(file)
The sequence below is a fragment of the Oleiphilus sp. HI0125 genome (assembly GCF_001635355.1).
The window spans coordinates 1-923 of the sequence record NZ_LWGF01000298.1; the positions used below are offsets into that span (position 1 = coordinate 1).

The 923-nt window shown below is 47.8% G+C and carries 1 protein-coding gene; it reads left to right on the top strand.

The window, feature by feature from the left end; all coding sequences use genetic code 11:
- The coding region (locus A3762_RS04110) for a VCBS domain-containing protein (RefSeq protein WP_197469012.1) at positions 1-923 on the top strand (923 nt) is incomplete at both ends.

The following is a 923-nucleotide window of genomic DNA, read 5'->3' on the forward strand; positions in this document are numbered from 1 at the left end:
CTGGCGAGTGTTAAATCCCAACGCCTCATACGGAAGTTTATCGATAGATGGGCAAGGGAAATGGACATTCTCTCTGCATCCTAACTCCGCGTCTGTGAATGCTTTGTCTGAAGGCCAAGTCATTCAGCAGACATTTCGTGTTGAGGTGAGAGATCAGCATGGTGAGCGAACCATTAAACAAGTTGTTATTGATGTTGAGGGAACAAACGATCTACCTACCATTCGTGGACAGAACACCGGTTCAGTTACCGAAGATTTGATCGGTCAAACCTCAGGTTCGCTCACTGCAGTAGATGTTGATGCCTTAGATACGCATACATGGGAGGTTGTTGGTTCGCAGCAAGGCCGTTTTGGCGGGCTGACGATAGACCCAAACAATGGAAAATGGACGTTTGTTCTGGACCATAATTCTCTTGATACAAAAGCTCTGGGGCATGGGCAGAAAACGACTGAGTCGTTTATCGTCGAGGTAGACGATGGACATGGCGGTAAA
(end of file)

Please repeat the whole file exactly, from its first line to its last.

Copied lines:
The sequence below is a fragment of the Oleiphilus sp. HI0125 genome (assembly GCF_001635355.1).
The window spans coordinates 1-923 of the sequence record NZ_LWGF01000298.1; the positions used below are offsets into that span (position 1 = coordinate 1).

The 923-nt window shown below is 47.8% G+C and carries 1 protein-coding gene; it reads left to right on the top strand.

The window, feature by feature from the left end; all coding sequences use genetic code 11:
- The coding region (locus A3762_RS04110) for a VCBS domain-containing protein (RefSeq protein WP_197469012.1) at positions 1-923 on the top strand (923 nt) is incomplete at both ends.

The following is a 923-nucleotide window of genomic DNA, read 5'->3' on the forward strand; positions in this document are numbered from 1 at the left end:
CTGGCGAGTGTTAAATCCCAACGCCTCATACGGAAGTTTATCGATAGATGGGCAAGGGAAATGGACATTCTCTCTGCATCCTAACTCCGCGTCTGTGAATGCTTTGTCTGAAGGCCAAGTCATTCAGCAGACATTTCGTGTTGAGGTGAGAGATCAGCATGGTGAGCGAACCATTAAACAAGTTGTTATTGATGTTGAGGGAACAAACGATCTACCTACCATTCGTGGACAGAACACCGGTTCAGTTACCGAAGATTTGATCGGTCAAACCTCAGGTTCGCTCACTGCAGTAGATGTTGATGCCTTAGATACGCATACATGGGAGGTTGTTGGTTCGCAGCAAGGCCGTTTTGGCGGGCTGACGATAGACCCAAACAATGGAAAATGGACGTTTGTTCTGGACCATAATTCTCTTGATACAAAAGCTCTGGGGCATGGGCAGAAAACGACTGAGTCGTTTATCGTCGAGGTAGACGATGGACATGGCGGTAAA